Assessing Demand and Capacity
At a Glance
Procuring the goods and services required for extractive operations from local sources can lower an extractive company’s costs and risks, while bolstering the domestic economy.
Targets for local procurement should be based on a clear understanding of current and potential demand from extractive industry companies, as well as the current capabilities of local businesses to meet this demand.
- One-on-one consultations, multi-stakeholder dialogues, and analysis of business registration data are useful ways of assessing capacities and potential.
Understanding which goods and services will yield the most benefits in terms of employment, learning opportunities, in-country value addition, and horizontal linkages is an important first step for policy makers.
- Extractives Industry Local Content Early Gap Analysis (Adam Smith International)
- How to Successfully Access the Mining Supply Chain (Saskatchewan Ministry of the Economy)
- Local Content Case Studies (International Petroleum Industry Environmental Conservation Association)
- Planning for the Future and Promoting National Content: A Survey to Foster Opportunities for Ugandans in the Oil and Gas Sector (CNOOC Uganda, Total E&P Uganda, Tullow Uganda Operations Pty Ltd)
- Mining Local Procurement Reporting Mechanism (Mining Shared Value, Deutsche Gesellschaft fur Technische Zusammenarbeit (GmbH))
- Guide to Getting Started on Local Procurement (International Finance Corporation)
- A Practical Guide to Increasing Mining Local Procurement in West Africa (World Bank, Kaiser Economic Development Partners)
- A Local Content Decision Tree for Emerging Producers (Valérie Marcel, Ekpen Omonbude, Anthony Paul, Roger Tissot)
This document provides policy context, guidance, and tools to support local procurement in West Africa’s mining sector. The resource ...
This guide provides an example of a supply chain assessment, conducted by the Government of Saskatchewan, Canada, which includes the results ...
The Mining Local Procurement Reporting Mechanism (LRPM) is a set of disclosures that seek to standardize how the global mining industry and ...
This document considers local procurement on oil and gas in Uganda, categorized into several case studies covering topics such as skills ...
This assessment provides an examination of the current supply capabilities in Kenya and the potential products to target. It presents a set ...
This report explores the opportunities and challenges associated with developing local supply chains for the extractives sector in Kenya. ...
This resource examines the links between the oil and gas industry and the UN Sustainable Development Goals (SDGs), supporting a shared ...
These guidelines serve as a practical policy tool to increase women’s economic empowerment in African countries through increased ...
This policy brief examines barriers to women’s economic empowerment in Sub-Saharan Africa, with the aim of mobilizing private sector ...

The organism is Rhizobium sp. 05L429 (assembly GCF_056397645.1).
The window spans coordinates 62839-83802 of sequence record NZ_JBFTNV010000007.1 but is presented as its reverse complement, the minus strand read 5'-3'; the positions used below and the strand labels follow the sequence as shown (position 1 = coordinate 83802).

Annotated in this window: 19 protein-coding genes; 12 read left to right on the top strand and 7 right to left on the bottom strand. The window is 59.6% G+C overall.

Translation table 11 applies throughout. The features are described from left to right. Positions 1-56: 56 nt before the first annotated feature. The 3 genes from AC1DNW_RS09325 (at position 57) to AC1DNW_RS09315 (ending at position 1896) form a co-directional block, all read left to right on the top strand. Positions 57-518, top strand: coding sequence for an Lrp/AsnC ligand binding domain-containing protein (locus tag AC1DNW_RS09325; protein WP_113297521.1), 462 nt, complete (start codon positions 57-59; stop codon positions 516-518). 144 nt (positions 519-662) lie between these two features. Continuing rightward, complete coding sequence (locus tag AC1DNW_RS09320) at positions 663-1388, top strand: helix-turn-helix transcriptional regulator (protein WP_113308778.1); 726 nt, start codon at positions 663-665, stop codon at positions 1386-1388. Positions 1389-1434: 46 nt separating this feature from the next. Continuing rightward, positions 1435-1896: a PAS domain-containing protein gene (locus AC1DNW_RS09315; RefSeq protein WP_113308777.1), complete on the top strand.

Planning for the Future and Promoting National Content: A Survey to Foster Opportunities for Ugandans in the Oil and Gas Sector
This report outlines the results of an extensive Industrial Baseline Survey undertaken to prepare for the implementation of the development ...
Policy makers hoping to increase local procurement would do well to set targets, and an action plan for meeting them. Targets should be based on a clear understanding of the current and potential demand for goods and services from the extractive companies that are operating in the country, as well as the current capabilities of local businesses to meet this demand. Local business capacity is evaluated by the ability to offer goods or services in the volume and to the quality specifications and standards required by extractive industry companies.
Activities that can be useful in assessing current levels of demand and local capacity include:
- One-on-one consultations with extractive industry companies and local businesses to determine current levels of demand and supply. These consultations may be facilitated by a chamber of mines or a chamber of commerce where local businesses actively participate in such institutions.
- Multi-stakeholder dialogues to verify and discuss where opportunities exist, now and in the future.
- Analysis of business registration data and similar information that might clarify the types of goods and services available.
Assessing the local reality helps policy makers identify which goods and services to realistically and/or strategically target for supplying to an extractive industry project. One important consideration is feasibility: will a particular good or service be relatively easy to source locally, or will it require time and support to be available on competitive terms?
An important point to consider when conducting firm-level analysis is the difference between a gap in quality and a gap in quantity/capacity. Each requires a different intervention to fill the gap. This concept is outlined in Figure 1.
Value creation for the local economy is another important consideration: which goods and services will generate the most benefits in terms of employment, learning opportunities, in-country value addition, horizontal linkages, and so on? The IPIECA guide features useful visualizations (such as figure 2) of how potential goods and services can line up along these dimensions, including a study on local procurement for oil and gas in Uganda.